The guards, all former U.S. military personnel, were working as security contractors for the State Department, assigned to protect U.S. diplomats and other non-military officials in Iraq. The shooting occurred when their convoy arrived at a busy square in central Baghdad and guards tried to stop traffic.

An Iraqi government investigation concluded that the security contractors fired without provocation. Blackwater has said its personnel acted in self-defense.

The sources said that any charges against the guards would likely be brought under the Military Extraterritorial Jurisdiction Act, which has previously been used to prosecute only the cases referred to the Justice Department by the Defense Department for crimes committed by military personnel and contractors overseas. Legal experts have questioned whether contractors working for the State Department can be prosecuted under its provisions.


Ukraine offers satellite defence co-operation with Europe and US

Ukraine inflamed mounting East-West tensions yesterday by offering up a Soviet-built satellite facility as part of the European missile defence system.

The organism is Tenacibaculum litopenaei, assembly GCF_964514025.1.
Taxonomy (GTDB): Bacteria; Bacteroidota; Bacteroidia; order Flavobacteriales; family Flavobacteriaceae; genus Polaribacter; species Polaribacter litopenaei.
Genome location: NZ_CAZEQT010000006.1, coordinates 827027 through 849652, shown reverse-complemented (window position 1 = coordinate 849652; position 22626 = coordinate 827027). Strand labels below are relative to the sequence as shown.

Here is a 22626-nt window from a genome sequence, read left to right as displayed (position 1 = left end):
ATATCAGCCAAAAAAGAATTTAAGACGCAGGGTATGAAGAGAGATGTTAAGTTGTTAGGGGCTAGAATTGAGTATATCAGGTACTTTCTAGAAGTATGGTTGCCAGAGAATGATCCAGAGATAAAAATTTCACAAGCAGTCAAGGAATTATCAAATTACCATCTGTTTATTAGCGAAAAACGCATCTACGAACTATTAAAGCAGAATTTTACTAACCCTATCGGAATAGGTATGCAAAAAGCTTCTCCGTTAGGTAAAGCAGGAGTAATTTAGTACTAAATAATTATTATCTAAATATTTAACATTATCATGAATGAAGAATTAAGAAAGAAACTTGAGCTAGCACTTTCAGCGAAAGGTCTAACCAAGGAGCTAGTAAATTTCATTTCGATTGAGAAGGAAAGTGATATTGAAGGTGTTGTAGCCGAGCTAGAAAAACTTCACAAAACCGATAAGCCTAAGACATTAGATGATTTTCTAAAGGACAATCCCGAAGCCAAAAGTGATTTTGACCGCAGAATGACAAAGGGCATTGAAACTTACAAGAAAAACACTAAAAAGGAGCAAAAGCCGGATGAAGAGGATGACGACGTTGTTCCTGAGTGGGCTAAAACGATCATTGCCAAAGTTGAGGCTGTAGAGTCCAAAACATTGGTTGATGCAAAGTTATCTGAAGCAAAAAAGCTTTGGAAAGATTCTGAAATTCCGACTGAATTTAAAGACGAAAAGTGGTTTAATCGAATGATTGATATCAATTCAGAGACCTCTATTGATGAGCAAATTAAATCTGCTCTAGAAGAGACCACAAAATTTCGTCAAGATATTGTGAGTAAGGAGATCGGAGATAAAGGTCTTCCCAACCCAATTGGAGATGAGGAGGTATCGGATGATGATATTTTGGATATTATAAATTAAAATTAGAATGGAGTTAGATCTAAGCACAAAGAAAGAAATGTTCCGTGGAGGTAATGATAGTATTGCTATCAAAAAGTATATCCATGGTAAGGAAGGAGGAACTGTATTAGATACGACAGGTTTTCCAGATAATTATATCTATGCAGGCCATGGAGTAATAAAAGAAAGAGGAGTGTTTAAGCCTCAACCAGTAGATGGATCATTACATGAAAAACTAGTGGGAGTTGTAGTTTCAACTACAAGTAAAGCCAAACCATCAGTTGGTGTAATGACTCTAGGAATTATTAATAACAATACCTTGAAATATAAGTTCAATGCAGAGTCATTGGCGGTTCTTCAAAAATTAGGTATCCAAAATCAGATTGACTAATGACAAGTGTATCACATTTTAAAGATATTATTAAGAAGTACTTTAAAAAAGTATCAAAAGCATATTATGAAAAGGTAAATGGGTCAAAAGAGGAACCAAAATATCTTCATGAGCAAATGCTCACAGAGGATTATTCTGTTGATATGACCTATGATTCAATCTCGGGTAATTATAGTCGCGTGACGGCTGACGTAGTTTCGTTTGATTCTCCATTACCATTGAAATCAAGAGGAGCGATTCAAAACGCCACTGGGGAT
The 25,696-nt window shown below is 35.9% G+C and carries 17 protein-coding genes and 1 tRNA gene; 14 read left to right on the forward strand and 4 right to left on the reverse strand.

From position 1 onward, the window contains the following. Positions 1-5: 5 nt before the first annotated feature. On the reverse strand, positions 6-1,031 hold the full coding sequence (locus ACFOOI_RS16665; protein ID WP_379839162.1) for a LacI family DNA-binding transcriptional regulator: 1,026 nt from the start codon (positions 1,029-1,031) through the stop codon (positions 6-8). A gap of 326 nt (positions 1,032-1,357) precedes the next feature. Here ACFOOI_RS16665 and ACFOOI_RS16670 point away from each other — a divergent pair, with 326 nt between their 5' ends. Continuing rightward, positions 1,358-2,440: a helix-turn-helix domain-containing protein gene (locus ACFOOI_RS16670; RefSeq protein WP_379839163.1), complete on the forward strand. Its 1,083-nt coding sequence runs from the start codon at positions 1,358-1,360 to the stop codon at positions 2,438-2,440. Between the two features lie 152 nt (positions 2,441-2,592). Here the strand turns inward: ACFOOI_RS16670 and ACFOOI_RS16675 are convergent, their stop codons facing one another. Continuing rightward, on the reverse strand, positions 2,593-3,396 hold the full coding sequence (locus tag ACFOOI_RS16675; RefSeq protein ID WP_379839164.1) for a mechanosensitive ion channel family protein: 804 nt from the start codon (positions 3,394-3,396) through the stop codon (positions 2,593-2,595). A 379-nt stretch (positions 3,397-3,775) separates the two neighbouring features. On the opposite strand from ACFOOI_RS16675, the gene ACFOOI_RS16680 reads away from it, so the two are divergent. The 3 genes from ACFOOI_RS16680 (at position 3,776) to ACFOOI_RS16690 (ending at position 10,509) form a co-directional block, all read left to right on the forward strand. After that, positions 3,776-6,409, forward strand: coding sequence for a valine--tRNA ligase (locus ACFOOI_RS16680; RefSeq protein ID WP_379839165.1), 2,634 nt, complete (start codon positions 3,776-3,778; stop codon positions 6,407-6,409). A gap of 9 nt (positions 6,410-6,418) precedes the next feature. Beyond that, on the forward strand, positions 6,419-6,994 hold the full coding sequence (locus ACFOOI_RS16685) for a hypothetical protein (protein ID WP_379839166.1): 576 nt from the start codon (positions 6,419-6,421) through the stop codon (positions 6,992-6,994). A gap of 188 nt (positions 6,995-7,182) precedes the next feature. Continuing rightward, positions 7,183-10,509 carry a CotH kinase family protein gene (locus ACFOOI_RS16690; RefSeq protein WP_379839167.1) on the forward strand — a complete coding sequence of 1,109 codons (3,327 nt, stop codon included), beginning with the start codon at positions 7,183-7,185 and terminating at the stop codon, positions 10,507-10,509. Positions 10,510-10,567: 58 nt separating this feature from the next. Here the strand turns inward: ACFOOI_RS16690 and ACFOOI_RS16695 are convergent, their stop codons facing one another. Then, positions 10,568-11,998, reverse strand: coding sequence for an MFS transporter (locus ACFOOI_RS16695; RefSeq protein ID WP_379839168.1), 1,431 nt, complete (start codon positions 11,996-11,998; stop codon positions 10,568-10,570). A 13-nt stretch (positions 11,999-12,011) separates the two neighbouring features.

Russian troops to withdraw from Georgia at noon today, according to the country's president. ;

The proposal, made amid growing outrage among Russia's neighbours over its military campaign in Georgia, could see Ukraine added to Moscow's nuclear hitlist. A Russian general declared Poland a target for its arsenal after Warsaw signed a deal with Washington to host interceptor missiles for America's anti-nuclear shield.

The move came as the Russian president, Dmitry Medvedev, signed a cease-fire deal that sets the stage for a Russian troop withdrawal after more than a week of warfare with its neighbour Georgia.

The deal calls for both Russian and Georgian forces to pull back to positions they held before fighting erupted on August 8. As of last night, though, there was little apparent evidence of a Russian pull-out from the Georgian town of Gori, which Russian tanks and troops took last weekend. Russia's foreign minister, Sergei Lavrov, insisted a broader withdrawal would be contingent on further security measures.